Over the past 19 months, ISIS have conducted operations in Afghanistan which have included targeting mosques and congregations. On Saturday, 18th June 2022, an attack on a Hindu temple in Kabul resulted in the death of one Afghan–Hindu citizen and a member of the Taliban, as well as seven other people being injured.
ISIS targeted mosques in multiple provinces of Afghanistan, with the Sayedabad Mosque in Kunduz being the target of an attack on October 8, 2021. This attack resulted in the deaths of approximately 50 Shia worshipers and the wounding of 143 others. Reports suggest that the death toll was higher than the Taliban‘s statistics indicated, with some residents of Kunduz province claiming that the attack caused the deaths of nearly 100 people. ISIS claimed responsibility for the attack, identifying the suicide bomber as “Mohammed Uighuri“.
ISIS claimed responsibility for another attack that resulted in 68 fatalities and 60 injuries one week after the attack on Shia worshippers in Kunduz. The Shiite Imam Bargah mosque in Kandahar province was the site of the attack, which occurred during prayers. According to an ISIS newsletter, two members of the group shot the mosque security guards before detonating explosives among the worshippers.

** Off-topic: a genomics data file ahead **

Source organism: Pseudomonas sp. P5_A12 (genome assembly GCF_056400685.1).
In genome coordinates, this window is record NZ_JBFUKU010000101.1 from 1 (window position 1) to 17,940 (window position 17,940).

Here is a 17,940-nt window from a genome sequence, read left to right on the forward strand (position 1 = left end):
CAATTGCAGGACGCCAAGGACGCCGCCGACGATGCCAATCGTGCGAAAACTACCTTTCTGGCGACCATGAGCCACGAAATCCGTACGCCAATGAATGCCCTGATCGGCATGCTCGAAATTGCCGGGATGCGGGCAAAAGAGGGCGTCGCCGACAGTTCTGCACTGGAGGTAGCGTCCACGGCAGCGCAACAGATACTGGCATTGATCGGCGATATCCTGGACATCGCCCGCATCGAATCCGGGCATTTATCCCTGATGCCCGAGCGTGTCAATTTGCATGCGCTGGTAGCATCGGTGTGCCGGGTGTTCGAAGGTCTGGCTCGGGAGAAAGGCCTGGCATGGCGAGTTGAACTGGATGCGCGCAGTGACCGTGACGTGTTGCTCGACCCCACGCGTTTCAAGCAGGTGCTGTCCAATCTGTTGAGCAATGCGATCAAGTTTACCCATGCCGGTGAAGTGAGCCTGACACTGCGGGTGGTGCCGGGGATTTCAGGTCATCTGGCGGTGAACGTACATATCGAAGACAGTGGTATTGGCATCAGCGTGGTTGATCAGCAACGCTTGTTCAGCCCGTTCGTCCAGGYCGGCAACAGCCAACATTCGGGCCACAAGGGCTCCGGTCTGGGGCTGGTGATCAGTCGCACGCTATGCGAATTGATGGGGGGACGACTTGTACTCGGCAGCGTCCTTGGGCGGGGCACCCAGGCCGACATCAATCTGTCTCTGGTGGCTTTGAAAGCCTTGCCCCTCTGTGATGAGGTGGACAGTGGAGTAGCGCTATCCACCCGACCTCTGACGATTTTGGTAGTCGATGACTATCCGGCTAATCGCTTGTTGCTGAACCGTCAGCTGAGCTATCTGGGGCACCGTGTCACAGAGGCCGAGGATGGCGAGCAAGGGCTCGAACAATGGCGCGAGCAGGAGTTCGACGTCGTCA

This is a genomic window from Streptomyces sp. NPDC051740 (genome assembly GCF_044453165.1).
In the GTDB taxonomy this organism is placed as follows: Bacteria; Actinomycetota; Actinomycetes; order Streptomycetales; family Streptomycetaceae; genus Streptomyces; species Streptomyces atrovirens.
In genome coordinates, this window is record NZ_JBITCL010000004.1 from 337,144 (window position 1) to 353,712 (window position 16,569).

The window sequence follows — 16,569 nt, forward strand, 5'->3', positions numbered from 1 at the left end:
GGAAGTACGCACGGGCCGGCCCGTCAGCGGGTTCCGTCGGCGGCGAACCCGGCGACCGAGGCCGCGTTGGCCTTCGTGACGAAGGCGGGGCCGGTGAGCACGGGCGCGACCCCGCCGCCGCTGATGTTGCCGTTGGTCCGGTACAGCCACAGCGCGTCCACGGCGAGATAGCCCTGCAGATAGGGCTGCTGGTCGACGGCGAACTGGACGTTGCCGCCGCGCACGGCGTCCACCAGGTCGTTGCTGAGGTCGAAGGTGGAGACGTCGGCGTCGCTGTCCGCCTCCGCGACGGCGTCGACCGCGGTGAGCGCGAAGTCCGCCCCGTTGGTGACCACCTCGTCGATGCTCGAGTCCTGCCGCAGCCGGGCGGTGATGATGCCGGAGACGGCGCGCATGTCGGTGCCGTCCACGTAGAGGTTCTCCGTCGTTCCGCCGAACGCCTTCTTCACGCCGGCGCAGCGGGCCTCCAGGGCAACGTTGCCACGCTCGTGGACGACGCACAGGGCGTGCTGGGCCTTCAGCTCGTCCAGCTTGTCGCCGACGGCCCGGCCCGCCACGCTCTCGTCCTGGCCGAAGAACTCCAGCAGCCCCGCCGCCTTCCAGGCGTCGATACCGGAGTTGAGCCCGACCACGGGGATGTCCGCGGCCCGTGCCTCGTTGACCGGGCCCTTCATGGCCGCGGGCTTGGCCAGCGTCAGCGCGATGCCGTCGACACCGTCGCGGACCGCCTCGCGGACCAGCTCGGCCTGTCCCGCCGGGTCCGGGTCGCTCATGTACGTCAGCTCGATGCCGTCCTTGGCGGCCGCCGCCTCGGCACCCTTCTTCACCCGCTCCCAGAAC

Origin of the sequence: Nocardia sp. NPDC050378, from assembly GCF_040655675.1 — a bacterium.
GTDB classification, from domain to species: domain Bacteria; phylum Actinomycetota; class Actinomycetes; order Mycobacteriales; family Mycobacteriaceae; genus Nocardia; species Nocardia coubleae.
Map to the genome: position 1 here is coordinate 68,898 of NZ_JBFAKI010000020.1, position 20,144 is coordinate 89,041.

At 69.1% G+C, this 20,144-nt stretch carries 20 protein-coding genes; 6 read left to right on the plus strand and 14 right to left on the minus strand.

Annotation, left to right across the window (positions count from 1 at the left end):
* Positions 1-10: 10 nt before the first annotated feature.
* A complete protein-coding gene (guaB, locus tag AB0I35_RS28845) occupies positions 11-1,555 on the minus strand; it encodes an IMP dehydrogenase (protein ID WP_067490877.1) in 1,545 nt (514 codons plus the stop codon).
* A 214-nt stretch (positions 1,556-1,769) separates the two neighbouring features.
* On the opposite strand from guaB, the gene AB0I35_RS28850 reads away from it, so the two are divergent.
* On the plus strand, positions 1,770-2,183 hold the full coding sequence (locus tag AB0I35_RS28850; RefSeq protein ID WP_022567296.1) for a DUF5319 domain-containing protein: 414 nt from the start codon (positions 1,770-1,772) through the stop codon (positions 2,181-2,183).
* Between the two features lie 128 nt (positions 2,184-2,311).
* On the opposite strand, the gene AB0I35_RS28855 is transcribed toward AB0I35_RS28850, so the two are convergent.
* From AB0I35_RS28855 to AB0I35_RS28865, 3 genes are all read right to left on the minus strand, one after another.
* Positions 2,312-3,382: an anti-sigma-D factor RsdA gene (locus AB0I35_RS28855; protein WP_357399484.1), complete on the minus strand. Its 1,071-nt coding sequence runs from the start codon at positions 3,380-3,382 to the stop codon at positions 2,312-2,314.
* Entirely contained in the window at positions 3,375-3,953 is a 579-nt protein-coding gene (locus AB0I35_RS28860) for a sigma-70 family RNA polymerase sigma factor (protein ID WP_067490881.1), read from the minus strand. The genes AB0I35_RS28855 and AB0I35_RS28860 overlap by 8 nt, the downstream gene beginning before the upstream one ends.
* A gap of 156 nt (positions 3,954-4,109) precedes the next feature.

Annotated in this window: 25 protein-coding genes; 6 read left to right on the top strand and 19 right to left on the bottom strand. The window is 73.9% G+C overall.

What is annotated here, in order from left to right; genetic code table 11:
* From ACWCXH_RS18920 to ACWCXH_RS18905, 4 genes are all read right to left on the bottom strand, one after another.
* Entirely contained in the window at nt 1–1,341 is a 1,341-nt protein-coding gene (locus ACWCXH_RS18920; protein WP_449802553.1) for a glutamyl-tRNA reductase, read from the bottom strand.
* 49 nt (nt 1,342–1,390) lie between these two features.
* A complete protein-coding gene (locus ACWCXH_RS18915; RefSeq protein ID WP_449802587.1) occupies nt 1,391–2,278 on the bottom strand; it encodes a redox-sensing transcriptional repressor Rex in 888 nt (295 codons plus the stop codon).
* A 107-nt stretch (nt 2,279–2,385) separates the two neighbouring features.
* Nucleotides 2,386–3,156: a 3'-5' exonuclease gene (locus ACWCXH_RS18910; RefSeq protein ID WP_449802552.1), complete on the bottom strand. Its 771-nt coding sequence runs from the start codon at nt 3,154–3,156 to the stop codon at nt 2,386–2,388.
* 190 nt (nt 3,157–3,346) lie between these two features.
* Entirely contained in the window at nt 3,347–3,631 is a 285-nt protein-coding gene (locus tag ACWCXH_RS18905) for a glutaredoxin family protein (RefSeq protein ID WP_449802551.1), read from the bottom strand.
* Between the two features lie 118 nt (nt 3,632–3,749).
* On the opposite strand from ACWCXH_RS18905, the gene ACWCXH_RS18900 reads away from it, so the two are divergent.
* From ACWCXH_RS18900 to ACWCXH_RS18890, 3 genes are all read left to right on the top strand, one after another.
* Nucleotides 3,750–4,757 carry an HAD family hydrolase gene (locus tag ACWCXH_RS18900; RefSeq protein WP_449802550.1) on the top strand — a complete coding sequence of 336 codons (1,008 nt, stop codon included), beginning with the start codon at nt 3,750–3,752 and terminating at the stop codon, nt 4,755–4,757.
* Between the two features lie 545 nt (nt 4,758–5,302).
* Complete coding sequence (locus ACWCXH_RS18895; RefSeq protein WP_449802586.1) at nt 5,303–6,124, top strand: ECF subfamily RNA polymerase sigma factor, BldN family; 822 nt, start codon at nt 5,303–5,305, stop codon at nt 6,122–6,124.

Within the two months and seven days of the current solar year, 96 people have been killed due to ISIS attacks in Afghanistan. According to a report by Hasht–e–Subh, 96 individuals were killed as a result of ISIS assaults between October and December of last year. Additionally, 21 Taliban members and 141 civilians were injured, with 73 civilians and 23 Taliban members being killed.
Under the Taliban‘s rule, numerous deadly suicide attacks occurred in the Dasht–e–Barchi area in the west of Kabul, resulting in hundreds of deaths and injuries. According to the Human Rights Watch report, ISIS has accepted responsibility for 13 violent attacks on Hazaras from August 2021 to August 2022, which have caused a minimum of 700 deaths and injuries.
Waqas Mohajer was identified as the perpetrator of the attack on the Russian Embassy in Kabul by ISIS, who also claimed responsibility for a multitude of other violent attacks that resulted in the deaths and injuries of numerous civilians in Afghanistan.
Perceptions of ISIS in Afghanistan from Other Countries
According to a report from the Russian news agency TASS, Anatoly Sidrov, the Chief of the Joint Staff of the Collective Security Treaty, has stated that 4,000 ISIS members have gathered near the Afghanistan–Tajikistan border. Additionally, it has been reported that there are already 6,500 ISIS fighters operating in Afghanistan, with the majority of them relocating to the provinces of Badakhshan, Takhar, and Kunduz in the northeast. Furthermore, Zamir Kabulov, Russia‘s special representative to Afghanistan, stated in an interview with the Russian 24 TV station on Friday, January 20, 2023, that the “Anglo–Saxons“ are in contact with the Taliban‘s opposition forces and are covertly providing support to ISIS.